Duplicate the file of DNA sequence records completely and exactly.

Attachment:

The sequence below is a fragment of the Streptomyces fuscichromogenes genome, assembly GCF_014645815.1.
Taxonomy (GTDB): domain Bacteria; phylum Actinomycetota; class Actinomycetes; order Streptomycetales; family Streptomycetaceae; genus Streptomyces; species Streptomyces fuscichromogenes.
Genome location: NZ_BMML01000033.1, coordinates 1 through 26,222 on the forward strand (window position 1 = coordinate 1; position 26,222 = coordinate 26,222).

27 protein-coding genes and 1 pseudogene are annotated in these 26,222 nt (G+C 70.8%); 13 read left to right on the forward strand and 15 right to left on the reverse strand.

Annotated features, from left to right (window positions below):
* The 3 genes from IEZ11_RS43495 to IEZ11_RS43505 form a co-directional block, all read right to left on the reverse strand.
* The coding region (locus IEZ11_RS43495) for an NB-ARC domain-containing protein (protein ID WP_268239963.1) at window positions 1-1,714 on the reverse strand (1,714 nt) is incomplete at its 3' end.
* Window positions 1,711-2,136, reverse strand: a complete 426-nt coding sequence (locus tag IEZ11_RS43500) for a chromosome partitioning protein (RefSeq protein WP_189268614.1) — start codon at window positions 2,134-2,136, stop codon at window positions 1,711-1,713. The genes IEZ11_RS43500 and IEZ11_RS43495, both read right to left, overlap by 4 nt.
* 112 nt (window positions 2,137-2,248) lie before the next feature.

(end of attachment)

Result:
The sequence below is a fragment of the Streptomyces fuscichromogenes genome, assembly GCF_014645815.1.
Taxonomy (GTDB): domain Bacteria; phylum Actinomycetota; class Actinomycetes; order Streptomycetales; family Streptomycetaceae; genus Streptomyces; species Streptomyces fuscichromogenes.
Genome location: NZ_BMML01000033.1, coordinates 1 through 26,222 on the forward strand (window position 1 = coordinate 1; position 26,222 = coordinate 26,222).

27 protein-coding genes and 1 pseudogene are annotated in these 26,222 nt (G+C 70.8%); 13 read left to right on the forward strand and 15 right to left on the reverse strand.

Annotated features, from left to right (window positions below):
* The 3 genes from IEZ11_RS43495 to IEZ11_RS43505 form a co-directional block, all read right to left on the reverse strand.
* The coding region (locus IEZ11_RS43495) for an NB-ARC domain-containing protein (protein ID WP_268239963.1) at window positions 1-1,714 on the reverse strand (1,714 nt) is incomplete at its 3' end.
* Window positions 1,711-2,136, reverse strand: a complete 426-nt coding sequence (locus tag IEZ11_RS43500) for a chromosome partitioning protein (RefSeq protein WP_189268614.1) — start codon at window positions 2,134-2,136, stop codon at window positions 1,711-1,713. The genes IEZ11_RS43500 and IEZ11_RS43495, both read right to left, overlap by 4 nt.
* 112 nt (window positions 2,137-2,248) lie before the next feature.